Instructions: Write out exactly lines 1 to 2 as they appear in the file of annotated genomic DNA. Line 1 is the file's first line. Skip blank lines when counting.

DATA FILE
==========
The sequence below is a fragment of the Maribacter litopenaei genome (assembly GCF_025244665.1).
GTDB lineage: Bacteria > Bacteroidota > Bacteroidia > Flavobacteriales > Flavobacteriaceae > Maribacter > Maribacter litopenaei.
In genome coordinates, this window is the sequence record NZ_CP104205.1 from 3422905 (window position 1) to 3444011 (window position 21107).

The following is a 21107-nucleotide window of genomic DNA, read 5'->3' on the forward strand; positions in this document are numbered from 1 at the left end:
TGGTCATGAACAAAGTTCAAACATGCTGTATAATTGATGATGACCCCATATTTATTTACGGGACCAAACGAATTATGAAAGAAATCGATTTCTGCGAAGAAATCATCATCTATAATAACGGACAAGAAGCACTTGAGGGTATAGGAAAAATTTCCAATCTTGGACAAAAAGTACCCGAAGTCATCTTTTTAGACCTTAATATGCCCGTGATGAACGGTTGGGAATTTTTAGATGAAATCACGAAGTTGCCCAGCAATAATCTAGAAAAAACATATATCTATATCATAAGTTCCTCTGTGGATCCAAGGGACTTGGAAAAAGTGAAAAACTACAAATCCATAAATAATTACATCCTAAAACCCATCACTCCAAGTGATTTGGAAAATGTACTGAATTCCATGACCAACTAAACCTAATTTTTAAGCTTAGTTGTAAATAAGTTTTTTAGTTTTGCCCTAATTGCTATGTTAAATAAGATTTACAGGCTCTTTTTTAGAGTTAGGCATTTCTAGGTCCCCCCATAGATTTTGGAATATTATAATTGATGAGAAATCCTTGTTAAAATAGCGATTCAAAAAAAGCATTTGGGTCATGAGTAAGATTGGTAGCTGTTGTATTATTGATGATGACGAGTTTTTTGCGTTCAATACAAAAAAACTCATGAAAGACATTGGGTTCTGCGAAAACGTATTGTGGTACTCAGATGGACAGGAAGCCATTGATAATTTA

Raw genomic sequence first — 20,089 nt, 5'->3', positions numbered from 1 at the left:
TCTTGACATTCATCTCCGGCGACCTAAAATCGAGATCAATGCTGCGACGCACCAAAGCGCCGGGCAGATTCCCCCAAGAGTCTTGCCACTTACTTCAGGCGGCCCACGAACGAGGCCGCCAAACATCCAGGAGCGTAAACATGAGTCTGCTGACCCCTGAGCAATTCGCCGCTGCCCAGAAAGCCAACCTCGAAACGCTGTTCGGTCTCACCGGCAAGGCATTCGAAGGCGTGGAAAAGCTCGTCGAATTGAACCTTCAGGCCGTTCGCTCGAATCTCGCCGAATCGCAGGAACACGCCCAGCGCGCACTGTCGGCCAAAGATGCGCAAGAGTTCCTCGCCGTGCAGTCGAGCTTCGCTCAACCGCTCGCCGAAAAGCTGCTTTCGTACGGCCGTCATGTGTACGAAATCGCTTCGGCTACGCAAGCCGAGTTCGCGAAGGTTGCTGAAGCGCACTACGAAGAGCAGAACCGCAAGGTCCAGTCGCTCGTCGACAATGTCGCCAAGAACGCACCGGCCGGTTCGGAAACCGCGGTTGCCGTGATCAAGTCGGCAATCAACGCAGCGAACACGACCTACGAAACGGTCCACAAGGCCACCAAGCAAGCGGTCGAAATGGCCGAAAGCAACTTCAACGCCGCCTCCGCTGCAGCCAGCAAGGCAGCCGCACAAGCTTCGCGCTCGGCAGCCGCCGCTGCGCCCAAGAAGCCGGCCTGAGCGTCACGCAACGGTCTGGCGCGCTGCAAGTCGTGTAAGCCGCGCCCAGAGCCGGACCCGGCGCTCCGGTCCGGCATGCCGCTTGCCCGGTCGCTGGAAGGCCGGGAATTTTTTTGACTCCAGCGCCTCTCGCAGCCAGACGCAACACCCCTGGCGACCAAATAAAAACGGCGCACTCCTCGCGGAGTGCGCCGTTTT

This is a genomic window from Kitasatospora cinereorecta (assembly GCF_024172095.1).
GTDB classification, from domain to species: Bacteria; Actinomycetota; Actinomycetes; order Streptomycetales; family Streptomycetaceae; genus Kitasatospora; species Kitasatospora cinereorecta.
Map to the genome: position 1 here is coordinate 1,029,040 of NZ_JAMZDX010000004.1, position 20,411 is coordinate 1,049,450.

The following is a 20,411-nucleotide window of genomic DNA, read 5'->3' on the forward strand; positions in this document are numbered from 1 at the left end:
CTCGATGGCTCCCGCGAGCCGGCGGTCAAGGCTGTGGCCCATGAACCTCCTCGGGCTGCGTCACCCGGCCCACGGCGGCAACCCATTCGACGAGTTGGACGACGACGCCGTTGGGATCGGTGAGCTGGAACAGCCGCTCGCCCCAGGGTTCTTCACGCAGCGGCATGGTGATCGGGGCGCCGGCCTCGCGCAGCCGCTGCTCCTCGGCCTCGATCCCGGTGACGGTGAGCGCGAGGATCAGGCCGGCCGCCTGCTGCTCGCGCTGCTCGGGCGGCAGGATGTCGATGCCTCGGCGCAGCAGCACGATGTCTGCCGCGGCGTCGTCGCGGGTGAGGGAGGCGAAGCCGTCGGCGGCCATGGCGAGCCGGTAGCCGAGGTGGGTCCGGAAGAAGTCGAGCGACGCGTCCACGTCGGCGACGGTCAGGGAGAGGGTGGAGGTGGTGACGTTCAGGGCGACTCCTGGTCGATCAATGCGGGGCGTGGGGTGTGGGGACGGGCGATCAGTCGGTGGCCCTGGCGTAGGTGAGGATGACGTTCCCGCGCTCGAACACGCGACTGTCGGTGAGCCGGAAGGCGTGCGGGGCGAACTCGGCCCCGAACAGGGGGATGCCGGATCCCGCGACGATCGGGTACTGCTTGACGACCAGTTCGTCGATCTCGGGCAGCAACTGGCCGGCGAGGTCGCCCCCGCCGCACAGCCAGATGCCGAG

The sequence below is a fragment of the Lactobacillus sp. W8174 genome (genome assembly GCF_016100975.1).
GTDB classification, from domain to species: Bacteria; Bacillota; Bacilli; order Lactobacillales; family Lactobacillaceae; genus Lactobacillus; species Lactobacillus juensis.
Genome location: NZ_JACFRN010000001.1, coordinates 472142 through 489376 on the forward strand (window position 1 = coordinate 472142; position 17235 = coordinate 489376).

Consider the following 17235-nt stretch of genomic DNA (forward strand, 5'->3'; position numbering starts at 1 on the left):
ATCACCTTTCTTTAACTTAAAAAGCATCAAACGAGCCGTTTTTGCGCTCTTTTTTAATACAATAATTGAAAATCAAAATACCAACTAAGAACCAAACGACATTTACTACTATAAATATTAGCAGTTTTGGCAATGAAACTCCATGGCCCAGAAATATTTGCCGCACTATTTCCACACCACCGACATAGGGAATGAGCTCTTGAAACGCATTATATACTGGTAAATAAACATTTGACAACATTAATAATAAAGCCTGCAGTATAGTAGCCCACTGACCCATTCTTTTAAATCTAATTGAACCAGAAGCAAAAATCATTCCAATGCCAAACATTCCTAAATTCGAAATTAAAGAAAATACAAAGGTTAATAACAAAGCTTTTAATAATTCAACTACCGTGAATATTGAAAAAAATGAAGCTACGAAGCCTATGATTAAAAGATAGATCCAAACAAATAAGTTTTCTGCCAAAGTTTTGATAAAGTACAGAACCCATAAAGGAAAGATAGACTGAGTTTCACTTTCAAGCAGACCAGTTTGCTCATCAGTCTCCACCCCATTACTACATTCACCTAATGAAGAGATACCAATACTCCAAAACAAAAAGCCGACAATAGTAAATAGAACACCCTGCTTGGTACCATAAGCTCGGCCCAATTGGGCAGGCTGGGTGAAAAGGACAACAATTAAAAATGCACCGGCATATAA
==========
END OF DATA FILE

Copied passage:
The sequence below is a fragment of the Maribacter litopenaei genome (assembly GCF_025244665.1).
GTDB lineage: Bacteria > Bacteroidota > Bacteroidia > Flavobacteriales > Flavobacteriaceae > Maribacter > Maribacter litopenaei.